Oct 24, 2014 08:03 PM EDT
Google Senior Vice President Alan Eustice just completed a feat for the record books. Eustice broke Felix Baumgartner's world skydiving altitude record this week when he rode a balloon to a height of over 135,000 feet and then safely made the harrowing journey back to Earth. Eustice smashed Baumgartner's two-year-old record by more than 7,000 feet--that's almost 1.5 miles more than the much-hyped Red Bull jump a couple of years ago.
The mission began before dawn near Roswell, New Mexico. A crew inflated the balloon that would carry Eustice to the upper atmosphere with helium gas while Eustice suited up in a custom-designed space suit made by the Paragon Space Development Corporation, a group known for making life-support systems. Paragon partnered with Eustice on the project, which they called 'StratEx' (standing for Stratospheric Explorer.
According to Wired, the group that oversaw the jump was comprised of less than 20 core members, one of whom was Taber MacCallum. MacCallum explained that what sets their jump apart from Baumgartner's feat is the technology behind it. "On the Red Bull jump, we saw that even one of the best skydivers in the world could not safely bring himself back alone," MacCallum stated. The team overcame the stability problem by creating a stabilizer that is part of the StratEx space suit.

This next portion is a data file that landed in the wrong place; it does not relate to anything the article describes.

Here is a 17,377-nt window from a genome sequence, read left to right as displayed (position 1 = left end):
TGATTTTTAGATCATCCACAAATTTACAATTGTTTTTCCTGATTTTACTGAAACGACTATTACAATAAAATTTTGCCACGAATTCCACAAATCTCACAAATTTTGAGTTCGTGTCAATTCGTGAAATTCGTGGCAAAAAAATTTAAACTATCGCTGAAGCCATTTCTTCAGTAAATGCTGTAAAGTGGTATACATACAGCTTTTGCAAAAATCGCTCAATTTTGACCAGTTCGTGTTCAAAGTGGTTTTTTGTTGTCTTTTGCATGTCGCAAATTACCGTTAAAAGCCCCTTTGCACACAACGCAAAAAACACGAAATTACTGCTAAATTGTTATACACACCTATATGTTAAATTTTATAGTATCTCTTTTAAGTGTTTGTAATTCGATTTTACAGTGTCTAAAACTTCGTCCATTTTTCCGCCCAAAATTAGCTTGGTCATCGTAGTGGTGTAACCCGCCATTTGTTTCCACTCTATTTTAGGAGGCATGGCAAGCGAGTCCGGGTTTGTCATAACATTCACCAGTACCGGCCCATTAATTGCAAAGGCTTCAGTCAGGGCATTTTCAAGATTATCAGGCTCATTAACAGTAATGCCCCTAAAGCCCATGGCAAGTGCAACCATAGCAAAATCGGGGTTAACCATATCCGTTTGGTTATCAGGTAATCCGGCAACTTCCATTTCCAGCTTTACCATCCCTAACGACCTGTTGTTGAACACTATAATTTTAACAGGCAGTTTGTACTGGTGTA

According to Paragon's president, Grant Anderson, this new stabilization technology will allow essentially anyone to perform the same feat safely. No longer will you have to be a dare devil or an astronaut to jump from such heights, or fear spiraling out of control.
MacCallum recently left Paragon to form a new company, World View, and he now plans to turn StratEx into a form of low-orbit tourism by charging those who can afford it to arrange for them to ascend and dive back from space just like Eustice. According to MacCallum, everything is set for World View to begin its new venture: "World View has acquired all the ballooning and stratospheric tech from Paragon."
Paragon also released this statement by Eustice:
"I always wondered: what if you could design a system that would allow humans to explore the stratosphere as easily and safely as they do the ocean? With the help of the world-class StratEx team, I hope we've encouraged others to explore this par of the world about which we still know so little."
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